Which documents need to be translated into English?
Any document that the U.S. government requires for a green card application must be translated into English — whether that document applies to the sponsoring spouse or the spouse seeking the green card. Some examples include:
- Birth certificate (this is the most common document needing translation)
- Marriage certificate
- Divorce papers (if you were previously married)
- Police records
- Bank statements
Who is qualified to translate a foreign-language document into English?
Any person who considers themselves competent in both English and the document’s original language (such as Mandarin or Spanish) can be the certified translator. (See below for a full explanation of the certification requirement.)
Although the current immigration law allows you or your spouse to be your own translators — if you can certify that you are truly competent in both languages — the decision to accept a certified English translation is always at the discretion of the immigration officer reviewing your documents. It is therefore a good idea to seek the help of a professional translation service or a friend or family member with such experience to avoid any delays or complications with your marriage-based green card application.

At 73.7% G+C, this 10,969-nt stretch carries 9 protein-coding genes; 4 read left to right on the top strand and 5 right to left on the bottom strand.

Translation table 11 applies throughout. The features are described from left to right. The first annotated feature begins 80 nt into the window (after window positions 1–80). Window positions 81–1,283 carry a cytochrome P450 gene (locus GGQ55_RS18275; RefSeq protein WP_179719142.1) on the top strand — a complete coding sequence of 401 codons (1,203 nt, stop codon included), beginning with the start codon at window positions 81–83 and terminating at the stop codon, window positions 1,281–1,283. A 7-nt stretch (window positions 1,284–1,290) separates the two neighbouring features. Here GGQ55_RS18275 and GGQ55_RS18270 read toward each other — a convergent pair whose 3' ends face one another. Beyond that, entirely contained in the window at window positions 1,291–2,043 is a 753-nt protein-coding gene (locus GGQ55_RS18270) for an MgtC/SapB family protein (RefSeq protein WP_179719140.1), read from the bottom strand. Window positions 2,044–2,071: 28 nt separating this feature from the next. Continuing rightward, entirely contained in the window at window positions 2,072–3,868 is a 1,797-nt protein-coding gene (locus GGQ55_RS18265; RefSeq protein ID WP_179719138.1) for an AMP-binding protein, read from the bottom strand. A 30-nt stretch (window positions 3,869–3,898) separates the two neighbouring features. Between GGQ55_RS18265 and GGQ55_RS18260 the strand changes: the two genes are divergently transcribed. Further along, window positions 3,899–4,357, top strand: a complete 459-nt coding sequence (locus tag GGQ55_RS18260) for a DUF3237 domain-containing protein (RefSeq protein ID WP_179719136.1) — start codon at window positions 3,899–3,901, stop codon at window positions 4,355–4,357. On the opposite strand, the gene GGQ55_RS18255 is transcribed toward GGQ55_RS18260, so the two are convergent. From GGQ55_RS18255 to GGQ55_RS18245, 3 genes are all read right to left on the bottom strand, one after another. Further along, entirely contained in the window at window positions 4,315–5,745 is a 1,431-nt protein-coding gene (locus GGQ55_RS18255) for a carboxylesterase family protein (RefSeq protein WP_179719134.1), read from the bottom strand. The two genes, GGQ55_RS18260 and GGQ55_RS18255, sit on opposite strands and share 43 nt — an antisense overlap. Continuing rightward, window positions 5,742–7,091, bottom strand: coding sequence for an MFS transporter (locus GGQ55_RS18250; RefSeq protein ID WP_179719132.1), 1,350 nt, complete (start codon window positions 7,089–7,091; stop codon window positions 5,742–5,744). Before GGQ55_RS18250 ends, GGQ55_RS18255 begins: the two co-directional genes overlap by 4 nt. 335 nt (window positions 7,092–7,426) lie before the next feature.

Some U.S. embassies and consulates also restrict acceptable translators to certain agencies. The U.S. embassy in Athens, Greece, for instance, will only accept translations from the Greek Ministry of Foreign Affairs. (Make sure to check the specific requirements of the U.S. embassy or consulate in your area before enlisting a service.)
Should the translation be typed, or can it be handwritten?
The translation itself must be typed. It must also be accompanied by a certification letter from the translator (see below for more details). Although technically it’s allowed for that certification letter to be handwritten, it’s best to type it up — nobody wants a green card application delay due to poor-quality documents.
Does the translation need to be notarized?
The government’s official rules do not formally require a translation to be notarized. According to the U.S. Department of State’s website, however, “the certification of the translator’s credentials is usually notarized.” In other words, it’s generally a good idea to have the certification letter notarized if possible.
At what stage are translations required?
Most supporting documents, along with any necessary translations, are submitted as part of the initial green card application package. However, you may need to submit your documents at other stages of the green card application process, such as if the government sends extra questions through a request for evidence (RFE). You will also bring original copies of your documentation, including translations, when you attend the green card interview.